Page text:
Companies employ various strategies when it comes to providing customer service on Twitter: One study shows that more than 80% of customer service–related tweets to U.S. businesses go unanswered by companies, but some employ entire teams trained in “social customer service.” And for frustrated travelers, response time can play a large role in customer satisfaction.
We looked at airlines’ average initial response time to tweets from customers. Mexican budget carrier Volaris topped the list for speed, averaging just over four minutes to respond. Averaging around five-and-a-half minutes, the next quickest Twitter responder was JetBlue, which has long been lauded for its stellar customer service both on and off of Twitter. Etihad Airways, the national airline of the United Arab Emirates, came in third, averaging nine minutes to reply to tweets.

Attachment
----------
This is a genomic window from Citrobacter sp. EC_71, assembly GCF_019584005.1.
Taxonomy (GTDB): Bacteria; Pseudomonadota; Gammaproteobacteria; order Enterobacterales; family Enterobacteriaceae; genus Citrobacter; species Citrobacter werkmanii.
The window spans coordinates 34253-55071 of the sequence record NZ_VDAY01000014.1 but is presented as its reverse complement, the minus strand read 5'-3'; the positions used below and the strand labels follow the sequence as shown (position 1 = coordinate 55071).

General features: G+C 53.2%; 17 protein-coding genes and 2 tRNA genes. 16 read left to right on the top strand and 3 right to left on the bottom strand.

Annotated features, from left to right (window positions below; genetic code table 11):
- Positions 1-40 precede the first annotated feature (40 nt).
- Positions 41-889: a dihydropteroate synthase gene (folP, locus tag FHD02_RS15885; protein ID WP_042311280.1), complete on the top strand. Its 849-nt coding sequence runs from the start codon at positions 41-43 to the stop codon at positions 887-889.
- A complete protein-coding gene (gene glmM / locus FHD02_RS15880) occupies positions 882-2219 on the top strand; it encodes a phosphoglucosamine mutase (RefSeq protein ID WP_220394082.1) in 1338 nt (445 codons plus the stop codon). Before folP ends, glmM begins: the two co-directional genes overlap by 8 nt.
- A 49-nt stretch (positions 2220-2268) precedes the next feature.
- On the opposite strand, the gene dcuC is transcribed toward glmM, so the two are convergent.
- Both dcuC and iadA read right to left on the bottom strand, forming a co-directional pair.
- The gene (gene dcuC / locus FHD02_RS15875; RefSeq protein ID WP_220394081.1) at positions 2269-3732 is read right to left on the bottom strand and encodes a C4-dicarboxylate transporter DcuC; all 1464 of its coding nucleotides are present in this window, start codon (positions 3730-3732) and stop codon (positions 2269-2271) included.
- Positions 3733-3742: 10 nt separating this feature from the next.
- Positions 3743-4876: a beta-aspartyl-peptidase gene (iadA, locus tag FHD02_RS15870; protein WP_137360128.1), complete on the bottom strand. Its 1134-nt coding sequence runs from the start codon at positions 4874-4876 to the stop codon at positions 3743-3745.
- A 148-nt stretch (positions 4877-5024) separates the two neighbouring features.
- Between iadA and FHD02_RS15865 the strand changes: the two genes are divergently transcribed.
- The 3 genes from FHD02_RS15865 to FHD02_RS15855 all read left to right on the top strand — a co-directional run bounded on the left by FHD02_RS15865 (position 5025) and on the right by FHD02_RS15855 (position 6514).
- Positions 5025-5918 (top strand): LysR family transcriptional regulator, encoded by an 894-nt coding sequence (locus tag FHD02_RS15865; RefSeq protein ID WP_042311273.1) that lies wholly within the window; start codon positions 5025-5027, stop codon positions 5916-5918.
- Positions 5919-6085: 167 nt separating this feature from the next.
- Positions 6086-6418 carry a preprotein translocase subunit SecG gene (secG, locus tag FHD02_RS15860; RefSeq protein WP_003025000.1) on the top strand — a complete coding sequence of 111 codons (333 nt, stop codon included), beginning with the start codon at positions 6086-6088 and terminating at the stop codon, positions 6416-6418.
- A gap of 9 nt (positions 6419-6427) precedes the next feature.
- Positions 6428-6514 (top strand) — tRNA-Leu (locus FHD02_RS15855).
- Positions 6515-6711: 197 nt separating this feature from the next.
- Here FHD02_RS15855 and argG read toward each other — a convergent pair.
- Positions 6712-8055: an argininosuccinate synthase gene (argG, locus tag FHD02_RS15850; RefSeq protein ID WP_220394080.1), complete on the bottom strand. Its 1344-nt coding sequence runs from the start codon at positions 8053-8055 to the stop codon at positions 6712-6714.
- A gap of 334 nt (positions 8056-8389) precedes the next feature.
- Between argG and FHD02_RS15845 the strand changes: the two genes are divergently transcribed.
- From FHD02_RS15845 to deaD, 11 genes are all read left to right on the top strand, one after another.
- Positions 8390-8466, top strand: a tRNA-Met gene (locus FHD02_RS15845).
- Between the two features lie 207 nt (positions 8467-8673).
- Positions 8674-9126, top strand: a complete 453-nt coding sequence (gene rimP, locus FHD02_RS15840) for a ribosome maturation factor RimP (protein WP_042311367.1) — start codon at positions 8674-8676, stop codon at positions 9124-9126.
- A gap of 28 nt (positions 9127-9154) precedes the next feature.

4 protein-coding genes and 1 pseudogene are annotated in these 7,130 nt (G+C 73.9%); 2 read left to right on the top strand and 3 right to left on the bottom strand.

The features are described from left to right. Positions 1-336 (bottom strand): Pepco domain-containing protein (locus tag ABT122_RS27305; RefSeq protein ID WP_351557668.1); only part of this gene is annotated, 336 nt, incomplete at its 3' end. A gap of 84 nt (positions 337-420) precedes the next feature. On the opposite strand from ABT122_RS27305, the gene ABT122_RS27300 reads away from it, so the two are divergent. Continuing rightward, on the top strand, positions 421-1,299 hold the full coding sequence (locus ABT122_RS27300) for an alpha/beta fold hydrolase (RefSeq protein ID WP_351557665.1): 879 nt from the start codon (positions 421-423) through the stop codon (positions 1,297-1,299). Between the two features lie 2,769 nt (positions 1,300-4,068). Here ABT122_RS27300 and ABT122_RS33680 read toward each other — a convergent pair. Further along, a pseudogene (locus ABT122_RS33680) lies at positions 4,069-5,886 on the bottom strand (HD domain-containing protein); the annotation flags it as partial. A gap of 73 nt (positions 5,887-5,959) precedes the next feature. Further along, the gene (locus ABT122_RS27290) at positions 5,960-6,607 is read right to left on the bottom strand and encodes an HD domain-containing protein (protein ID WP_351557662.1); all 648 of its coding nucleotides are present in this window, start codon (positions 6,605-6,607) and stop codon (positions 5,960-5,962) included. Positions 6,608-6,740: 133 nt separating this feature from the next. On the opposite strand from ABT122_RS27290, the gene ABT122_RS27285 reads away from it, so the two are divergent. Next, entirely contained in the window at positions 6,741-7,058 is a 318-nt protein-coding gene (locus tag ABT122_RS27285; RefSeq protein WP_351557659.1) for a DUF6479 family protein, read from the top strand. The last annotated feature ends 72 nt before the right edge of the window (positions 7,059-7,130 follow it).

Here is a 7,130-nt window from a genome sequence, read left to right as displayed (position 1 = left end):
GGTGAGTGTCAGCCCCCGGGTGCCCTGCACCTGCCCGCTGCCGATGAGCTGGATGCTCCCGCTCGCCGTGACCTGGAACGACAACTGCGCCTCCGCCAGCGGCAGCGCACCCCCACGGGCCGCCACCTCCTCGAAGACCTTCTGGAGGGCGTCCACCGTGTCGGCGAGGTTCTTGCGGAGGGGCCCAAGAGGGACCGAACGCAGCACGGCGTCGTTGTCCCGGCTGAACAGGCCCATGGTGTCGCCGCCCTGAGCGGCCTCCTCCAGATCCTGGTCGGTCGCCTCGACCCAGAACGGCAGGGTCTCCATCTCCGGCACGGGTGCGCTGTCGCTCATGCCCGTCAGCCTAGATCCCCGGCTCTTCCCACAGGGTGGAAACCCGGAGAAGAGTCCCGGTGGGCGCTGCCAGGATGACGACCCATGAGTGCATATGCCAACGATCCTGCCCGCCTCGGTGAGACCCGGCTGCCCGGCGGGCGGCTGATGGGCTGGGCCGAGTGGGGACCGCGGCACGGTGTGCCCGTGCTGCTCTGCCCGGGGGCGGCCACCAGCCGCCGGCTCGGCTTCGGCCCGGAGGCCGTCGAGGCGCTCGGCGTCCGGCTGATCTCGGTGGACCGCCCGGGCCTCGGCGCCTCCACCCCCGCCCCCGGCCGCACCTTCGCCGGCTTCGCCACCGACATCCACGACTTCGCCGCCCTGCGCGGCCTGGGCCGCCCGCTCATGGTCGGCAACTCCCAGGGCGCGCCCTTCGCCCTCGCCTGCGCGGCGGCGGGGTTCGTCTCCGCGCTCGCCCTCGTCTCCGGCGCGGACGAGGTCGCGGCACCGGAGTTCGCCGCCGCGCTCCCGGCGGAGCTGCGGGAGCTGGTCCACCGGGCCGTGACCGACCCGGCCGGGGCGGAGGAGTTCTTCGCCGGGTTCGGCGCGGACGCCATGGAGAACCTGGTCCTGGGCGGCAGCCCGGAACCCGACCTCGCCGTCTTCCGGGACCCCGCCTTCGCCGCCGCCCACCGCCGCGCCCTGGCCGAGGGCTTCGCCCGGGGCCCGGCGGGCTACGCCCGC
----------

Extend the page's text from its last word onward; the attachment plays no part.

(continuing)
Among the airlines on our list, quickest responder Volaris has two dedicated social media support teams that respond to queries around the clock. Our second-place responder JetBlue is known for having stellar customer service both on and off Twitter. Along with answering travelers who mention them on Twitter, the savvy social media team also tends to respond to customers who simply mention its brand in tweets – meaning they are tracking keywords and hashtags. Third-place Etihad Airways maintains multiple Twitter pages: a main page, a Twitter dedicated to “guest affairs,” and a premium Twitter channel (only for members of their elite programs) that promises special perks such as five-minute response times.
When it comes to replying to customers on Twitter, airlines have no shortage of empathy. Faced with customers’ grievances, many airlines often tweet responses such as, “We’re sorry you feel this way” or “Our apologies.” We analyzed tweets to see which airlines come out on top regarding empathetic words. The result? Jetstar Airways had the highest percent of empathetic tweets, followed by EasyJet and Virgin America.